Editor’s Note: For Points readers getting a head start on their St. Patrick’s day observances this year, we are pleased to present a thoughtful historicization of this generally most unthoughtful of holidays by Mike McLaughlin of Carleton University. Drawing on research from his dissertation-in-progress, “Imperial Citizens: Irish Catholic Middle-Class Culture in Colonial Canada, 1855-1902,” it will give you something to talk about as you crawl from pub to pub this Saturday– or better yet, provide you with a usable past of pub-avoidance.
Leprechauns, green beer, and shamrocks with quirky sayings on them will be everywhere this 17th of March. Yes, St. Patrick’s Day is a time to indulge in markers of Irish identity. One of the most prevalent of which seems to be the excessive consumption of alcohol. In their The Wearing of the Green: A History of St. Patrick’s Day, Mike Cronin and Daryl Adair note the institutionalization of drinking marathons at pubs on the 17th of March. And according to Beth Davies Ryan, global corporate-relations director of Guinness brewing company, while on any given day 5.5 million pints of Guinness are consumed globally, that number rises to 13 million on St. Patrick’s Day.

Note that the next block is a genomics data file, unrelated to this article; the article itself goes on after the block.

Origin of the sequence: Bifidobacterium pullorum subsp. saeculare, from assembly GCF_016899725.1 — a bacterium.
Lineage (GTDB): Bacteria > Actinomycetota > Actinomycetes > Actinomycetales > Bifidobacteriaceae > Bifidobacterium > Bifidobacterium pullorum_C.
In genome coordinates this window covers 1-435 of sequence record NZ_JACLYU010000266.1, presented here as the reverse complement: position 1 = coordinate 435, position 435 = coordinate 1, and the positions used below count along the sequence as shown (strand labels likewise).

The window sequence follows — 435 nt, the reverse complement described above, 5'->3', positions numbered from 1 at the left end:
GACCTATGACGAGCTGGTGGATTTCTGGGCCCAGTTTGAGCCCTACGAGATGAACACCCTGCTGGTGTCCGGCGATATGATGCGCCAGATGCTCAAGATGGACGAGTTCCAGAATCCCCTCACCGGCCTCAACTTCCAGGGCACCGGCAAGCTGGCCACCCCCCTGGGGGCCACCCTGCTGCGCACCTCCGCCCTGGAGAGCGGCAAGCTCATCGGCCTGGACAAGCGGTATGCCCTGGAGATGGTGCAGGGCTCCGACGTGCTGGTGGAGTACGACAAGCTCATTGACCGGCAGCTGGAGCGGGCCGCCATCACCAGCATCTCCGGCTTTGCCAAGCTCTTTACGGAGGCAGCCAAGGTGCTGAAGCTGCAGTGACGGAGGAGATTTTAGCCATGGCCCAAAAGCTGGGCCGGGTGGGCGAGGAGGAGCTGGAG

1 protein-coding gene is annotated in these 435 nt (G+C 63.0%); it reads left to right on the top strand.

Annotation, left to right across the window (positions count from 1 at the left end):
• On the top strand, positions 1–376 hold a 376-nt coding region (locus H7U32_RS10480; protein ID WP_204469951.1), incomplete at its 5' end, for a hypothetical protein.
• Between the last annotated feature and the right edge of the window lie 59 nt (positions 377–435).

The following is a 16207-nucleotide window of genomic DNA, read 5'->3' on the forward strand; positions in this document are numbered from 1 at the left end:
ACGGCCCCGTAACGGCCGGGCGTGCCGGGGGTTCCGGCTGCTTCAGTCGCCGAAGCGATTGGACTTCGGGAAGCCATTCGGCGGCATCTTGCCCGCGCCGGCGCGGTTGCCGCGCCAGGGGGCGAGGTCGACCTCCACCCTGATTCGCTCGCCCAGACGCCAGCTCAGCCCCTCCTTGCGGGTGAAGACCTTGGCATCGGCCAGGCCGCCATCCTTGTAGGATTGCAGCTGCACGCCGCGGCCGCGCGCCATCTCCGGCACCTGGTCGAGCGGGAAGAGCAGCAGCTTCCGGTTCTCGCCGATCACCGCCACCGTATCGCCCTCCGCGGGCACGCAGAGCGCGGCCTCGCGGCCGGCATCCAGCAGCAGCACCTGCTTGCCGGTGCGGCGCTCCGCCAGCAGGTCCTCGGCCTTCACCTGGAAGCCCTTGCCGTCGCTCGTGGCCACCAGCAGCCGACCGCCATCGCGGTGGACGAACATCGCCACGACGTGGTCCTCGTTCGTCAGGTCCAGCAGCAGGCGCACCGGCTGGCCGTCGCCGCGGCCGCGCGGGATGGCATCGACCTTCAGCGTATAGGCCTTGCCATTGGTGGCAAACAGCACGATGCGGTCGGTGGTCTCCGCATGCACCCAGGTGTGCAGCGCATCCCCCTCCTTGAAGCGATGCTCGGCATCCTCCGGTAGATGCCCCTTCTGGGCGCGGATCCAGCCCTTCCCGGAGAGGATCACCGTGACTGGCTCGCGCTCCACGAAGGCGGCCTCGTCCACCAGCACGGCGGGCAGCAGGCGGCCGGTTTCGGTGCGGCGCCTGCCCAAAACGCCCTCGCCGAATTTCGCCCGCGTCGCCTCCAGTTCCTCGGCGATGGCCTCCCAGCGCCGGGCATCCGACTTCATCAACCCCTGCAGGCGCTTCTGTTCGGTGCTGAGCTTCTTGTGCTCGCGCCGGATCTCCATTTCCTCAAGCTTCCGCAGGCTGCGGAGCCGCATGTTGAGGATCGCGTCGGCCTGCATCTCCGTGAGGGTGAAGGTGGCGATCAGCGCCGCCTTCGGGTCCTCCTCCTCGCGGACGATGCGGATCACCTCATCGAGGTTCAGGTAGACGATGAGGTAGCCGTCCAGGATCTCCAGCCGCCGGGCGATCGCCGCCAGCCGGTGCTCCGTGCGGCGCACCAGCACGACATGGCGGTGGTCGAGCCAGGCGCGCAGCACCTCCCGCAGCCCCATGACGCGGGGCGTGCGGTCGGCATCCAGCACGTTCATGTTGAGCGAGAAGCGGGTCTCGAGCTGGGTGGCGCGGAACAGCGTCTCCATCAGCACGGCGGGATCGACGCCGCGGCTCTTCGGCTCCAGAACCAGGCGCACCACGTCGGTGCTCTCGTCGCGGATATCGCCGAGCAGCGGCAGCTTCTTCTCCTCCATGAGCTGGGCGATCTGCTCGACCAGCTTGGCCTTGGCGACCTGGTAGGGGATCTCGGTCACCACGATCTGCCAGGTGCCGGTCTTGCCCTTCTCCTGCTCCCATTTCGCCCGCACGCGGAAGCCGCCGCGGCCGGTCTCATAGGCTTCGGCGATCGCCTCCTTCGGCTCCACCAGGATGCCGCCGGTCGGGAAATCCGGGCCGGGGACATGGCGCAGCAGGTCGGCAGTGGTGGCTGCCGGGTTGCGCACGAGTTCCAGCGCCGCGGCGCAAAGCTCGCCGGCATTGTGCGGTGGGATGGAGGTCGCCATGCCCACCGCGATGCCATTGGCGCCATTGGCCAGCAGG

The relationship between booze and St. Patrick’s Day is not a new one. Cronin and Adair point out that as early as 1681 the English traveler Thomas Dineley observed that during St. Patrick’s Day celebrations in Ireland many of the Irish drank so much that very few were found sober at night. In his writings, Dineley presented what he saw as the three main components of St. Patrick’s Day celebrations in seventeenth century Ireland: wearing the colour green, adorning the shamrock, and indulging liberally in alcohol (Cronin & Adair, Page 25). These aspects resemble today’s St. Patrick’s Day celebrations and the not unrelated phenomena of green beer, packed pubs, and general goofiness.